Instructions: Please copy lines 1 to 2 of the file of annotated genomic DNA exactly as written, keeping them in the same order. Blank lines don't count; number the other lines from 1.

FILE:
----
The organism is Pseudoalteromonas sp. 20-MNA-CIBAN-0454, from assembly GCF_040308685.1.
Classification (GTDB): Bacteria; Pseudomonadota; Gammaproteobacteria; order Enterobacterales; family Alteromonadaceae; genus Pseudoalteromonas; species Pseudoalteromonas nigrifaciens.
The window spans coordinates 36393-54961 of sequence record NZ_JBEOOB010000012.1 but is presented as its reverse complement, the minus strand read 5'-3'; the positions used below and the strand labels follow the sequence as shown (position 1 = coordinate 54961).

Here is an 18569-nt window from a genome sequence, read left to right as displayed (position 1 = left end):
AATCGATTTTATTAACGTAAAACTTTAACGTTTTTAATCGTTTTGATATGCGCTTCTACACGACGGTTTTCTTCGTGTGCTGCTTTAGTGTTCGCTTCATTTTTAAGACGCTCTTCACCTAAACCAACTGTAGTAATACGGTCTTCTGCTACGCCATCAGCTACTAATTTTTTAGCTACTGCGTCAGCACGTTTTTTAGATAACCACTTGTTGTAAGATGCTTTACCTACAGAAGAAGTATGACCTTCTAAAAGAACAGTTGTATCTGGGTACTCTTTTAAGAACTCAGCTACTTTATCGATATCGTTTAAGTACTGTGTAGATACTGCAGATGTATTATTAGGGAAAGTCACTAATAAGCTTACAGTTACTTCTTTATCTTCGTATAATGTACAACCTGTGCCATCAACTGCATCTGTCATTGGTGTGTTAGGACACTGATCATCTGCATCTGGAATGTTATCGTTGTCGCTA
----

The organism is Pseudoalteromonas sp. 20-MNA-CIBAN-0454, from assembly GCF_040308685.1.
Classification (GTDB): Bacteria; Pseudomonadota; Gammaproteobacteria; order Enterobacterales; family Alteromonadaceae; genus Pseudoalteromonas; species Pseudoalteromonas nigrifaciens.